Charges dismissed in dead bear case |

Charges dismissed in dead bear case

Gregory Crofton

How did a dead bear cub do so much damage?

A judge put an end to the pummeling Friday when he dismissed charges filed against a Meyers couple.

Ruth Cecchettini-Hughes and Rick Hughes had each been charged with two misdemeanors because they took a bear carcass from a county freezer.

El Dorado Animal Control had scooped the dead animal from Emerald Bay Road. A car hit and killed the bear near Taylor Creek December 2.

A day or two later, the couple made what was to be a scandalous move.

They took it home and skinned it and buried its body in their backyard. They did not take the carcass for profit or as a trophy. They wanted to keep its hide to preserve its spirit, a move that reflected both of their Native American roots.

The next day they read in the Tahoe Daily Tribune that someone stole a dead cub from a freezer at El Dorado County Animal Control.

They panicked. The Hugheses hadn’t realized what they did violated a law, one that says it’s illegal to possess roadkill.

They dug up the cub, tossed the hide and began to deal with their shock. Then, after an anonymous tip, a warden from California Department of Fish and Game showed up at their door.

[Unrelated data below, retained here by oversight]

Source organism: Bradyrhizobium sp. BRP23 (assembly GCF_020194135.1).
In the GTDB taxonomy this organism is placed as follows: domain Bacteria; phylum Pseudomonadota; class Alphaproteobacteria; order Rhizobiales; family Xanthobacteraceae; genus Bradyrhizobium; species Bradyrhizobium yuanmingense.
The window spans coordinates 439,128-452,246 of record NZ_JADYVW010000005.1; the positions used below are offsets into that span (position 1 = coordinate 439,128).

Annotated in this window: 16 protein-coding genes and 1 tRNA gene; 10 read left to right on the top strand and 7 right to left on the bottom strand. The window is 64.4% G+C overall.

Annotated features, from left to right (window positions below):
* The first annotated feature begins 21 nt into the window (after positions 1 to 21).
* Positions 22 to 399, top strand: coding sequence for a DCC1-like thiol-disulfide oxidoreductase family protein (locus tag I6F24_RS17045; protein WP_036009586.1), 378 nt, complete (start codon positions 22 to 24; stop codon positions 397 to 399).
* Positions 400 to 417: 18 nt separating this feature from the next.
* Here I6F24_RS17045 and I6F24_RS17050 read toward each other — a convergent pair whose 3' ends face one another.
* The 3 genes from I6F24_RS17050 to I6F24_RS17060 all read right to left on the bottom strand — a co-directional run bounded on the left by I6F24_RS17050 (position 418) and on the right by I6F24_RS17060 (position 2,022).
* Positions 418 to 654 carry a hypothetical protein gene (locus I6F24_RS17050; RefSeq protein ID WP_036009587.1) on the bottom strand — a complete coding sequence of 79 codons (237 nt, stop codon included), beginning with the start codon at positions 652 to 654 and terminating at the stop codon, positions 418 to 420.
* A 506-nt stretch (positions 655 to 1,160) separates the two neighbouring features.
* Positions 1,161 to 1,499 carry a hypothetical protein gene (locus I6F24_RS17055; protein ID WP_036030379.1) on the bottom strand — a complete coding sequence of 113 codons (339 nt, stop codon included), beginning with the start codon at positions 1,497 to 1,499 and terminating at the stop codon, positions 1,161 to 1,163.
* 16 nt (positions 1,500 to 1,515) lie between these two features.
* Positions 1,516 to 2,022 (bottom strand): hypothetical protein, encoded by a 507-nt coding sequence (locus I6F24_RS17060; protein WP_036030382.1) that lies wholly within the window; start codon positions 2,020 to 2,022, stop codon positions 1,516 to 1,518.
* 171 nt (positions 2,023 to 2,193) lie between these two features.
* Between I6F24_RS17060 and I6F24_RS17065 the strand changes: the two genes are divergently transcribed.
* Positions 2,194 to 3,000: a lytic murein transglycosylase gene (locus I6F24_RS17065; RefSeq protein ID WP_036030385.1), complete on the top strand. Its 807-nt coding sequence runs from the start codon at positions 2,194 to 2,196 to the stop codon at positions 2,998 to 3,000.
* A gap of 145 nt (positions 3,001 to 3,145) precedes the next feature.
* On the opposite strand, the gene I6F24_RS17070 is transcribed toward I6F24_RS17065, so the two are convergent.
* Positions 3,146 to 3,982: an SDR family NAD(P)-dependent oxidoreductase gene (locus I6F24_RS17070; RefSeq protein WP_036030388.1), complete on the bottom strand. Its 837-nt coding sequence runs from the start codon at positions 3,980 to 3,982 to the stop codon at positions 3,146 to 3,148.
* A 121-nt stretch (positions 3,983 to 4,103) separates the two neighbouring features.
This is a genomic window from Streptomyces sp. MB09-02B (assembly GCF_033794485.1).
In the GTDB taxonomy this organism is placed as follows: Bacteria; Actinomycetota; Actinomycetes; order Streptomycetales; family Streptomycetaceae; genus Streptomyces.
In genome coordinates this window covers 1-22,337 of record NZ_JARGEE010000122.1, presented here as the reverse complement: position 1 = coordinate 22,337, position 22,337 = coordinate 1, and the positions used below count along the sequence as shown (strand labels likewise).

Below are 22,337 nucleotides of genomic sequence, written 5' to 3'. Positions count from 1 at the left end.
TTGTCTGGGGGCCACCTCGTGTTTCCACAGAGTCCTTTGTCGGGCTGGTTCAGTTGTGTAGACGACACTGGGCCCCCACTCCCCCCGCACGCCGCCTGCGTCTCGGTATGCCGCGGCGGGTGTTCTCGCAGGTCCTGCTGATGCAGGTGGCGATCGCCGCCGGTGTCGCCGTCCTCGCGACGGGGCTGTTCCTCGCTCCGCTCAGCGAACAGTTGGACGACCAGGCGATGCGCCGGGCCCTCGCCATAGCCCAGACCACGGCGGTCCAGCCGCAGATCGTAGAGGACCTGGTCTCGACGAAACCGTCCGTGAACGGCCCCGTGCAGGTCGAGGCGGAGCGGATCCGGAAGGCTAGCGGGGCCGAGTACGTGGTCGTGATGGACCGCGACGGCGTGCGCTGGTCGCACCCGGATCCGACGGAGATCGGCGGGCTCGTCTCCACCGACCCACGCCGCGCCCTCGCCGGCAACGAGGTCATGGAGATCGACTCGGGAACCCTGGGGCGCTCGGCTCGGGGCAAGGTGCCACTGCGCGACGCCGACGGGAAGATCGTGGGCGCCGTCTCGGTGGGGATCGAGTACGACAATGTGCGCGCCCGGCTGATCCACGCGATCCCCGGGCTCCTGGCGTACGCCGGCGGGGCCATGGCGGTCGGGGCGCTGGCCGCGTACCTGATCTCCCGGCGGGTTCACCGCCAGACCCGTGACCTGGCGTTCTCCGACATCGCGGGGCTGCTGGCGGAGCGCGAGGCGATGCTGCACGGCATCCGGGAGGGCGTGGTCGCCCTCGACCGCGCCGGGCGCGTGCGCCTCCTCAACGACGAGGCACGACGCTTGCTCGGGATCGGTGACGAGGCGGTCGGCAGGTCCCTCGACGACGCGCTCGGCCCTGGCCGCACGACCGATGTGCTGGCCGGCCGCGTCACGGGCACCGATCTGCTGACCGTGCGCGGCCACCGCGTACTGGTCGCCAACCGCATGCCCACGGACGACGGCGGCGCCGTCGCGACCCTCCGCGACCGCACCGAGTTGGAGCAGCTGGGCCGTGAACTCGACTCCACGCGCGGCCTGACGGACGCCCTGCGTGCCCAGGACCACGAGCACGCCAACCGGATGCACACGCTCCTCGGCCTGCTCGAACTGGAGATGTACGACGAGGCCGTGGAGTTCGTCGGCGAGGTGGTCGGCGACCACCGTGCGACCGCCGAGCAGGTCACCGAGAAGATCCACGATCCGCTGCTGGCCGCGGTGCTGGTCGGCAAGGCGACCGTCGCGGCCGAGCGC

The Hugheses admitted they took the cub and led the warden to the body and the hide.

The warden issued them a ticket. That’s when embarrassment swooped in and surrounded them.

Their names were in the newspaper often.

Even worse, Ruth Hughes, 56, who had worked for animal control for nine years, lost a job she loved.

“For me and my husband it has been hell,” she said. “I lost my job, and there’s no way I’ll get that back.”

Friday Judge Jerald Lasarow dismissed all the charges after a motion from the Hugheses’ court-appointed defense attorney. Ruth Hughes said the court decided the charges did not fit the crime because the laws exist to protect living animals, not roadkill.

Hughes said she and her husband took the cub in the spur of the moment.

“It was not done maliciously or without reverence,” she said. “It was to keep this little bear from going to the rendering company. The county has chosen to fire me, hopefully it is their loss not mine.”

El Dorado County Health Department fired Hughes after an internal investigation. Now she has a another job, one she does not want to reveal specifically.

“I’m working with animals,” she said, pleased that her new job puts her in contact with more animals than her old job did. “At least now I’m working with the animals I love.”

Rick Hughes, a 41-year-old contractor who has been married to Ruth for about a year, said he learned a lesson from this ordeal.

“I never knew it would go this far,” he said. “Even though what I did was right, I’d tell others ‘Don’t do it.’ What my wife and I went through was wrong.”

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